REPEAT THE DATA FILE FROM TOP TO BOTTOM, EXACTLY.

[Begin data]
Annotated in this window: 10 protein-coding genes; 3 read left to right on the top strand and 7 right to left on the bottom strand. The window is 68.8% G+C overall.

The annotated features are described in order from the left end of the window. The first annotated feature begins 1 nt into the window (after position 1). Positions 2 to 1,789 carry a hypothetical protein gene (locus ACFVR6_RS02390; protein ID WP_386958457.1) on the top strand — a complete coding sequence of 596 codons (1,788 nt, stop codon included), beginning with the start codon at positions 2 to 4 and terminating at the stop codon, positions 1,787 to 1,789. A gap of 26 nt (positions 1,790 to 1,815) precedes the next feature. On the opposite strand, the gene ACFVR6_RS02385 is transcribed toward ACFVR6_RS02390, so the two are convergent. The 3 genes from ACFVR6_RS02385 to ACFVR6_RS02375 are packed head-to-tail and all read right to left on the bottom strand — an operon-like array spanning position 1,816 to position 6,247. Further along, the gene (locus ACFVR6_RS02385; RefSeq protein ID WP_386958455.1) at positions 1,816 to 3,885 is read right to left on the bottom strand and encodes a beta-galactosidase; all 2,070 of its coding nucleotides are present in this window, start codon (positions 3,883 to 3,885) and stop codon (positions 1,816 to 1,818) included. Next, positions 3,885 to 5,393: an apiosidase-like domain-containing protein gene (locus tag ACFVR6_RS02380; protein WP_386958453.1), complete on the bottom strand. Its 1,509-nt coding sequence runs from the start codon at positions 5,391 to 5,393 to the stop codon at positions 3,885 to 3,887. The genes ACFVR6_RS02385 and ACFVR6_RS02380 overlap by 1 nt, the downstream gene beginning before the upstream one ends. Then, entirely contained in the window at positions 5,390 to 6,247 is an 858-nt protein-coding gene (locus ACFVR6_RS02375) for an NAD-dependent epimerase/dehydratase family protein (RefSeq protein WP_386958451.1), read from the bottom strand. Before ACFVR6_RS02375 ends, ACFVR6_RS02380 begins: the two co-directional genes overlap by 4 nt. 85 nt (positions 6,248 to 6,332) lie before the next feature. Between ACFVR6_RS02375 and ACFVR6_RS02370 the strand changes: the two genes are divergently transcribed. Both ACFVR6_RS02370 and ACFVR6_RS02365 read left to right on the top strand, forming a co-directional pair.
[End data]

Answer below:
Annotated in this window: 10 protein-coding genes; 3 read left to right on the top strand and 7 right to left on the bottom strand. The window is 68.8% G+C overall.

The annotated features are described in order from the left end of the window. The first annotated feature begins 1 nt into the window (after position 1). Positions 2 to 1,789 carry a hypothetical protein gene (locus ACFVR6_RS02390; protein ID WP_386958457.1) on the top strand — a complete coding sequence of 596 codons (1,788 nt, stop codon included), beginning with the start codon at positions 2 to 4 and terminating at the stop codon, positions 1,787 to 1,789. A gap of 26 nt (positions 1,790 to 1,815) precedes the next feature. On the opposite strand, the gene ACFVR6_RS02385 is transcribed toward ACFVR6_RS02390, so the two are convergent. The 3 genes from ACFVR6_RS02385 to ACFVR6_RS02375 are packed head-to-tail and all read right to left on the bottom strand — an operon-like array spanning position 1,816 to position 6,247. Further along, the gene (locus ACFVR6_RS02385; RefSeq protein ID WP_386958455.1) at positions 1,816 to 3,885 is read right to left on the bottom strand and encodes a beta-galactosidase; all 2,070 of its coding nucleotides are present in this window, start codon (positions 3,883 to 3,885) and stop codon (positions 1,816 to 1,818) included. Next, positions 3,885 to 5,393: an apiosidase-like domain-containing protein gene (locus tag ACFVR6_RS02380; protein WP_386958453.1), complete on the bottom strand. Its 1,509-nt coding sequence runs from the start codon at positions 5,391 to 5,393 to the stop codon at positions 3,885 to 3,887. The genes ACFVR6_RS02385 and ACFVR6_RS02380 overlap by 1 nt, the downstream gene beginning before the upstream one ends. Then, entirely contained in the window at positions 5,390 to 6,247 is an 858-nt protein-coding gene (locus ACFVR6_RS02375) for an NAD-dependent epimerase/dehydratase family protein (RefSeq protein WP_386958451.1), read from the bottom strand. Before ACFVR6_RS02375 ends, ACFVR6_RS02380 begins: the two co-directional genes overlap by 4 nt. 85 nt (positions 6,248 to 6,332) lie before the next feature. Between ACFVR6_RS02375 and ACFVR6_RS02370 the strand changes: the two genes are divergently transcribed. Both ACFVR6_RS02370 and ACFVR6_RS02365 read left to right on the top strand, forming a co-directional pair.